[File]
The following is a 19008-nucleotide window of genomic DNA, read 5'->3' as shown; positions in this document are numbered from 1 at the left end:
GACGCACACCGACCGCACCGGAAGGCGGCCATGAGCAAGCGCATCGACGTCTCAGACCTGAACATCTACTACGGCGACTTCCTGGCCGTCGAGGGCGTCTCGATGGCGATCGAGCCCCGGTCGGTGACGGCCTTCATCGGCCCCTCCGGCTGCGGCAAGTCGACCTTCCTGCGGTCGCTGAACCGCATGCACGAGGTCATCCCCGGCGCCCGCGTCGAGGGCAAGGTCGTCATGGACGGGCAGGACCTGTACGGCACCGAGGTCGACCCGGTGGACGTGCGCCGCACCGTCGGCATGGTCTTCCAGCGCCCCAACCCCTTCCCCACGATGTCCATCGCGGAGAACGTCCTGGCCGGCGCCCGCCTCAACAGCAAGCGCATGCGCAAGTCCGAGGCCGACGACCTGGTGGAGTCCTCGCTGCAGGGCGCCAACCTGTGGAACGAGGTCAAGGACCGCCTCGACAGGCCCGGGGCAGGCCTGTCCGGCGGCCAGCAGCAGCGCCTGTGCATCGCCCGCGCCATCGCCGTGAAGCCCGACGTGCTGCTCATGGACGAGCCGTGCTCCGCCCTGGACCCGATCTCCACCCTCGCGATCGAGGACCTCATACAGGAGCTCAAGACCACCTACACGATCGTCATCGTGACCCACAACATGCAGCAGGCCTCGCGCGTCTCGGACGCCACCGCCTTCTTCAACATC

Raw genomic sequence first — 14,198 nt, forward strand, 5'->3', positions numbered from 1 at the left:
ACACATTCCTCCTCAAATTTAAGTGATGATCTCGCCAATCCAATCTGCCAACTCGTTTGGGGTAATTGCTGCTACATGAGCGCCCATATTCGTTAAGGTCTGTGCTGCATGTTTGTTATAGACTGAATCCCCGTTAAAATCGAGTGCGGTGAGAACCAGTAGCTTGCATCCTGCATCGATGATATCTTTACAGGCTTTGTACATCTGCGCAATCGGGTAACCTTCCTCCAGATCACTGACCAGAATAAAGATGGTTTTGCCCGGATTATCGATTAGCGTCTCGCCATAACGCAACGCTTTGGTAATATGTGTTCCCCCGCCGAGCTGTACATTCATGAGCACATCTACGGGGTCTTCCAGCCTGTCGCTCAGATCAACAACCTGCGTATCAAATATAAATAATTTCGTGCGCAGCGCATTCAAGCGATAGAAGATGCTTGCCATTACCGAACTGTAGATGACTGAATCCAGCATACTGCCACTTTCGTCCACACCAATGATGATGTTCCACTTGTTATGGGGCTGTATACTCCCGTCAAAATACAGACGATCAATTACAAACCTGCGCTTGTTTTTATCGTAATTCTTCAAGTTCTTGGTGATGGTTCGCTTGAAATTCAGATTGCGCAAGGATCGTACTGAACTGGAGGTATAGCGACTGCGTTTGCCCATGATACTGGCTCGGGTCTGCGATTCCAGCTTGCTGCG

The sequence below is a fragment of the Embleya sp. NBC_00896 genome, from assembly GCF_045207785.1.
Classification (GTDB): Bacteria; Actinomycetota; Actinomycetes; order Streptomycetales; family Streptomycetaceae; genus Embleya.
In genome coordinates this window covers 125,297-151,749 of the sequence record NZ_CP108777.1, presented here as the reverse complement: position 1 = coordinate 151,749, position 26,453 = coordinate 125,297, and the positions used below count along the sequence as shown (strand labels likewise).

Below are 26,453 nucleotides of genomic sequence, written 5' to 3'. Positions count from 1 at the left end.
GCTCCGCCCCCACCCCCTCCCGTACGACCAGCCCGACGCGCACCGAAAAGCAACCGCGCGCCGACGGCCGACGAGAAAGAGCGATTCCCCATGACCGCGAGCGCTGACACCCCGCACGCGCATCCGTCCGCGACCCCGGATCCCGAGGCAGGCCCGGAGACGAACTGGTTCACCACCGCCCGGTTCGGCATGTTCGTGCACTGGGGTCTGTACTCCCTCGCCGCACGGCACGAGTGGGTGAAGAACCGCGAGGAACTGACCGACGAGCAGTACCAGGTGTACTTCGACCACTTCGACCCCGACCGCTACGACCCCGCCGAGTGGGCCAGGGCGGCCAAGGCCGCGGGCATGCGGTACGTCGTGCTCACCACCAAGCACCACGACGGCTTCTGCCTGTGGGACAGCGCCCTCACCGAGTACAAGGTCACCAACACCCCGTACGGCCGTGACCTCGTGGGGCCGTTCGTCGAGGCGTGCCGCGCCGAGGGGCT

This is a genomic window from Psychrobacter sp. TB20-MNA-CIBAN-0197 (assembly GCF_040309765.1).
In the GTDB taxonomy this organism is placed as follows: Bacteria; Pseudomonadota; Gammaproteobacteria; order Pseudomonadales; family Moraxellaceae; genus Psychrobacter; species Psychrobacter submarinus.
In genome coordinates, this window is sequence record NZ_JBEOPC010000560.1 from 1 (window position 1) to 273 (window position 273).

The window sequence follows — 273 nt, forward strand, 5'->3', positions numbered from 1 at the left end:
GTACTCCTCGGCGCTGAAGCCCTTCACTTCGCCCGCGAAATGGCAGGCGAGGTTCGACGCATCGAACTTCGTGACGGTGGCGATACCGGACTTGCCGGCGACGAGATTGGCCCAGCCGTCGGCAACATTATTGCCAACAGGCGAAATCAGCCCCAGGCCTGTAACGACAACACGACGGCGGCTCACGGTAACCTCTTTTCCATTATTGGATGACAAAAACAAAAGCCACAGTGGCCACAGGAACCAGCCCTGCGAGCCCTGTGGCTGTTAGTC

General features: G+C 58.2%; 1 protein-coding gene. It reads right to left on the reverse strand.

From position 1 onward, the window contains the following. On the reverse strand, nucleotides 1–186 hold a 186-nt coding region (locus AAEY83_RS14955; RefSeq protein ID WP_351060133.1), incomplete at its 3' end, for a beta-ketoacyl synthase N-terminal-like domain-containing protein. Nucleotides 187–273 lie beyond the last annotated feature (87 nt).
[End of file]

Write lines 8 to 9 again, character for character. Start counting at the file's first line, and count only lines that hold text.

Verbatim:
Below are 26,453 nucleotides of genomic sequence, written 5' to 3'. Positions count from 1 at the left end.
GCTCCGCCCCCACCCCCTCCCGTACGACCAGCCCGACGCGCACCGAAAAGCAACCGCGCGCCGACGGCCGACGAGAAAGAGCGATTCCCCATGACCGCGAGCGCTGACACCCCGCACGCGCATCCGTCCGCGACCCCGGATCCCGAGGCAGGCCCGGAGACGAACTGGTTCACCACCGCCCGGTTCGGCATGTTCGTGCACTGGGGTCTGTACTCCCTCGCCGCACGGCACGAGTGGGTGAAGAACCGCGAGGAACTGACCGACGAGCAGTACCAGGTGTACTTCGACCACTTCGACCCCGACCGCTACGACCCCGCCGAGTGGGCCAGGGCGGCCAAGGCCGCGGGCATGCGGTACGTCGTGCTCACCACCAAGCACCACGACGGCTTCTGCCTGTGGGACAGCGCCCTCACCGAGTACAAGGTCACCAACACCCCGTACGGCCGTGACCTCGTGGGGCCGTTCGTCGAGGCGTGCCGCGCCGAGGGGCT